Wind turbines do not produce electricity all the time. Although the wind might be available for as much as 70% of the time, it is often not strong enough to operate the wind turbine at full capacity. The combination of absence of wind and inadequate wind strength means that even in a good location the wind turbine, over the course of a year, will generate only about 30% of the amount it could generate in a constant strong wind.
The amount of electrical power produced by a wind turbine doesn't only depend on the speed of the wind, and how smoothly it flows, however. It also depends on the way the turbine is built:
A good site might have a 35% capacity factor. This means that the turbines will produce 35% of their capacity on average over a year.
Apart from problems with the wind itself, some of the kinetic energy of the wind is 'wasted', due to the fact some is transformed into heat energy (the gears and shafts get hot) and sound energy ( the blades, gears and shafts make some noise as they spin). This is summarised in Figure 6.
Figure 6: A Sankey diagram showing how some of the kinetic energy of the wind is transformed into forms of energy that are not useful.
The main advantages of wind turbines, once they are built*, are:
*Greenhouse gases and other pollutants are produced during the manufacture, transport and installation of wind turbines, but once they have operated for a year or so, they will have compensated for this. Overall, wind turbines help reduce the amount of greenhouse gases emitted into the atmosphere.
Figure 7 shows one of the wind turbines that were built by an Australian company in Antarctica. The headquarters of this company are in Darwin.
Figure 7: A wind-diesel energy resource that was built by Dr Alan Langworthy and his company, Powercorp Pty. Ltd., at the Mawson base in Antarctica. Alan also has built wind turbines at the Murdoch and Scott bases. PHOTO CREDIT: Powercorp Pty. Ltd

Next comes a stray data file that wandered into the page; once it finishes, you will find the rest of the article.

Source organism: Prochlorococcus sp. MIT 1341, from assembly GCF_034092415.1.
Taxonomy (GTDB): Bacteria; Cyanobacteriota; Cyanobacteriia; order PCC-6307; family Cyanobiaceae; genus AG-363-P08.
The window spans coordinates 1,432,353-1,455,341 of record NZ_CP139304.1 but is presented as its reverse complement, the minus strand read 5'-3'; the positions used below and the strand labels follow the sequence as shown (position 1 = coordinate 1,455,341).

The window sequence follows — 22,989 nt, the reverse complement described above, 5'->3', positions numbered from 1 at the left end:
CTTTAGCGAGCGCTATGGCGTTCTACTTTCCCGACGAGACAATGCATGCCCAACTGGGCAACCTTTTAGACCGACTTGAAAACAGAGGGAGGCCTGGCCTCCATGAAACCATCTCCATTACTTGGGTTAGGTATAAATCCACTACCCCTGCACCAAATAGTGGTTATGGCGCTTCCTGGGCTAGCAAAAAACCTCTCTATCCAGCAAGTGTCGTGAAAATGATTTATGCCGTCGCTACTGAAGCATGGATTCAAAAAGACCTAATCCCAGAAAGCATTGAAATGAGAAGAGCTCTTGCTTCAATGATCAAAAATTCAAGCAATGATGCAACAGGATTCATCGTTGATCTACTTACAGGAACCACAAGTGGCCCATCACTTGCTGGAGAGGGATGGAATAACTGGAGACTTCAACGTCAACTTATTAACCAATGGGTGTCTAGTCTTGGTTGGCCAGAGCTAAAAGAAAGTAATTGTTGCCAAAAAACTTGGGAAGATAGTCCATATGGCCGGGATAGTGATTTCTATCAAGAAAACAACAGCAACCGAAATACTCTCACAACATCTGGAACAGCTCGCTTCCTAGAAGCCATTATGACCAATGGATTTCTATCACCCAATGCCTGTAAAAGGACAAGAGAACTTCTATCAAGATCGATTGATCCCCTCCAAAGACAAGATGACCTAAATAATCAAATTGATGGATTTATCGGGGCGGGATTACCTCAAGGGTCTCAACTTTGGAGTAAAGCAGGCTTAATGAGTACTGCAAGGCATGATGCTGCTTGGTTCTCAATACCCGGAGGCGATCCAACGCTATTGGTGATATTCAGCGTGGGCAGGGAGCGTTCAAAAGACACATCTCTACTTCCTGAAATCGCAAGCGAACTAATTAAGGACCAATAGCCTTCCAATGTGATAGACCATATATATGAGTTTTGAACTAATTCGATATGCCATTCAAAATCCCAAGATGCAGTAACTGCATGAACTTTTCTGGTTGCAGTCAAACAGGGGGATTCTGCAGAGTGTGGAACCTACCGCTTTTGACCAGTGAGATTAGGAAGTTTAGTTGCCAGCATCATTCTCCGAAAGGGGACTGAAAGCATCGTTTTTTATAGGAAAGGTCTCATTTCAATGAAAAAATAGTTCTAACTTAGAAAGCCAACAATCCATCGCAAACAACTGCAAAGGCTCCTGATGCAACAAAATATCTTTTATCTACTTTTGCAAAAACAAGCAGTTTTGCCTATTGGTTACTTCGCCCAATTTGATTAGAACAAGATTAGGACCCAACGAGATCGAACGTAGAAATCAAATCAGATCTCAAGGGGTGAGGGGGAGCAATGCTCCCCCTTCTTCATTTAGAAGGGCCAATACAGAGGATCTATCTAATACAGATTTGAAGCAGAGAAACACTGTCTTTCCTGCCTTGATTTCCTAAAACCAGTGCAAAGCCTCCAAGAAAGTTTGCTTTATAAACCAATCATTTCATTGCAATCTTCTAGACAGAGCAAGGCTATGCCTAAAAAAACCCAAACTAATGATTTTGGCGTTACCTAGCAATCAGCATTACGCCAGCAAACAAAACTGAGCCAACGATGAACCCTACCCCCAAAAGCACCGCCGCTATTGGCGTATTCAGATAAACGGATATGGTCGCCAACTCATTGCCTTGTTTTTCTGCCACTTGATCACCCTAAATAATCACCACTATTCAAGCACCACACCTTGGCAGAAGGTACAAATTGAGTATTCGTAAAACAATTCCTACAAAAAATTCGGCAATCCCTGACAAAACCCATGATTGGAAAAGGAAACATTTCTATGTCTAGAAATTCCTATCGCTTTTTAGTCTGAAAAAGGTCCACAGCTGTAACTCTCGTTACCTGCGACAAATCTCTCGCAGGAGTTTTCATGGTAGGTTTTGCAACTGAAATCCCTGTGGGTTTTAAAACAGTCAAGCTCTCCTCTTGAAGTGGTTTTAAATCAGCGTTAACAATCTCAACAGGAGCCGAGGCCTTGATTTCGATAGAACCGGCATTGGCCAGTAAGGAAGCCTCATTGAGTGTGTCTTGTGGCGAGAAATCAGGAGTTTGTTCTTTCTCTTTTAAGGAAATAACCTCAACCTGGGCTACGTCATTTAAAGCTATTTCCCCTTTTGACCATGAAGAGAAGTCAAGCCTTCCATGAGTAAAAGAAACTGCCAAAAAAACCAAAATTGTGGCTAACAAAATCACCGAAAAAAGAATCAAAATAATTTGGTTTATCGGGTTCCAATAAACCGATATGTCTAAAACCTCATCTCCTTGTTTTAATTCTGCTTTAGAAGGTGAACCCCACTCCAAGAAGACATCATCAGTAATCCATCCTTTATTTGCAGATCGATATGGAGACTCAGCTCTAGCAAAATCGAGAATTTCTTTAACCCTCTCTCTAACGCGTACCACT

Some of the disadvantages of wind turbines are:
Some people believe the sound produced by wind turbines is annoying or even harmful.
However, tests conducted by Danish sound engineers on many wind turbines in Denmark have shown that the loudness of sound heard in any location depends on wind direction and speed. The engineers reported that they often could not detect any sound above normal natural levels in areas near wind turbines. Even when they could, the loudness of the sound was not of a level that would harm people's hearing.
They also found that no infrasound is produced by wind turbines. Infrasound is low frequency sound that cannot be detected by the human ear. It is thought to cause a number of health problems.
Many local communities, or the majority of members of local communities, are very happy to have a wind farm installed near them. Usually farming communities, they benefit from the jobs such developments bring into their area.
Moreover, wind turbines are often installed on farms and provide the farmers with extra income. Cattle and sheep still graze peacefully under them (as shown in Figure 2).
However, local communities can object to the installation of a proposed wind farms if they wish. The arguments they may raise include:
Figure 8: Protest signs at a farm located near a wind farm in Victoria. PHOTO CREDIT: The Age